TRIBUTES have been paid to a well-known cricketer.
Steve Megginson, who captained Malton Cricket Club during the 1960s, died on March 20, aged 93.
Born in 1923 at Squirrel Hall, Kirkby Grindalythe, Steve’s passion for cricket was nurtured at Malton Grammar School by sports master by Bruce Rolls.
Steve’s son, Richard, said: “It was Mr Rolls who honed dad’s talent with both bat and ball, and in the winter it was football, school teams, village teams, if there was a game going dad was playing.
“Coming home to farm alongside his father and brother proved exciting as the new fangled tractors were just making their mark.
“The late 1940s early 1950s were full - cricket evenings and weekends in the summer, football and ploughing matches in the winter and farming in between.”
In 1952, Steve branched out on his own taking the tenancy of Wayrham Farm on the Garrowby Estate. He and younger sister Ruth moved up to the High Wold farm. Steve met his wife, Doreen, at a dance in 1955 and they were married on August 10 the following year, having three children, Richard, Jill and Kerry.
Richard said: “Throughout this time dad still managed to fit in farming and family while captaining Malton Cricket Club for several very successful seasons through the 1960s.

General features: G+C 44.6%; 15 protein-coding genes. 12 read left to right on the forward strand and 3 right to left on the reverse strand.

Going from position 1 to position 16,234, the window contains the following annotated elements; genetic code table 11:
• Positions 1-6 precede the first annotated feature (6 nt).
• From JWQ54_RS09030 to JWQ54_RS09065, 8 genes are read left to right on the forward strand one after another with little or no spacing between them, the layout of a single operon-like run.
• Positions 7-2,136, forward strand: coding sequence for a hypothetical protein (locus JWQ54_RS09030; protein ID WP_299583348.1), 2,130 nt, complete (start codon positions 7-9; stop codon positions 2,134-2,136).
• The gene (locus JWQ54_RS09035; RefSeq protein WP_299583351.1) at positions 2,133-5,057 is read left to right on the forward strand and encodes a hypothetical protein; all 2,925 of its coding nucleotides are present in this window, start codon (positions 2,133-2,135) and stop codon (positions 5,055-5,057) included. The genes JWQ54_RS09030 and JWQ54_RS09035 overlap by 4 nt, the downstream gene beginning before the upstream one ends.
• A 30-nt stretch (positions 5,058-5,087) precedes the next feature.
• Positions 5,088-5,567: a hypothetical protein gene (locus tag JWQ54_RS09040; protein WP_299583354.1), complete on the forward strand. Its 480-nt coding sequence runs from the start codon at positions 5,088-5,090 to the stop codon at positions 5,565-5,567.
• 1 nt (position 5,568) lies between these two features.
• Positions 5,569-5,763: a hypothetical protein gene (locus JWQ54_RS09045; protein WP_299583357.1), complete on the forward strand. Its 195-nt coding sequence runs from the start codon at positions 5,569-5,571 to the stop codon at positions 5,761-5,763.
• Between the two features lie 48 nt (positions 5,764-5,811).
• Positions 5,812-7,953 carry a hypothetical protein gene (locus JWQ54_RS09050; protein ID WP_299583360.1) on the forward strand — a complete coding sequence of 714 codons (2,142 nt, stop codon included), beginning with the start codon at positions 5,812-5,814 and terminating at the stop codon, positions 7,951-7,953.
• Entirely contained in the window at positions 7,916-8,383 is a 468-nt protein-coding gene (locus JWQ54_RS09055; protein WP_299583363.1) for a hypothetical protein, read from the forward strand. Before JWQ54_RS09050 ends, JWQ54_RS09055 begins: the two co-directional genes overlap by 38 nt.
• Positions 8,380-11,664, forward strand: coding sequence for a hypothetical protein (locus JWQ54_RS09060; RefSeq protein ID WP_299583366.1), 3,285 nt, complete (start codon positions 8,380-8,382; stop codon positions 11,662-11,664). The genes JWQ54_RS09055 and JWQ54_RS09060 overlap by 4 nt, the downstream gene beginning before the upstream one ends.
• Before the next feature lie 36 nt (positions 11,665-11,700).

“However 1970 heralded a move back to Wharram as my grandparents retired and Lord Middleton offered dad the chance to take over the tenancy.
“Another change was playing less cricket and taking up golf, which frustrated him at first as he couldn’t master it as he had done cricket. But he thoroughly enjoyed it, making many friends.
“In the early 1980s dad’s next big challenge was my return home to join him on the farm after three years at college and a year in Australia. He often said that he taught me all I know.”
At this time Steve and Doreen moved to Malton, although he still went to the farm every day.
“I would like to thank all those people who made dad’s latter years much more comfortable,” said Richard. “I will not list all the names for fear of missing someone out, but they know who they are, all the doctors and nurses at York, Scarborough and Malton hospitals, the caring staff at Rivermead, and those who helped nurse him at home.
“However, I am going to make one exception to my rule - mum - any good batsman needs a good partner at the other end, and for 60 years she gave dad her constant love and support, only wavering slightly over the cricket teas. Dad didn’t quite make that century, but it was a damn fine innings.”
A collection at Steve’s funeral service raised more than £1,000 for Malton Cricket Club.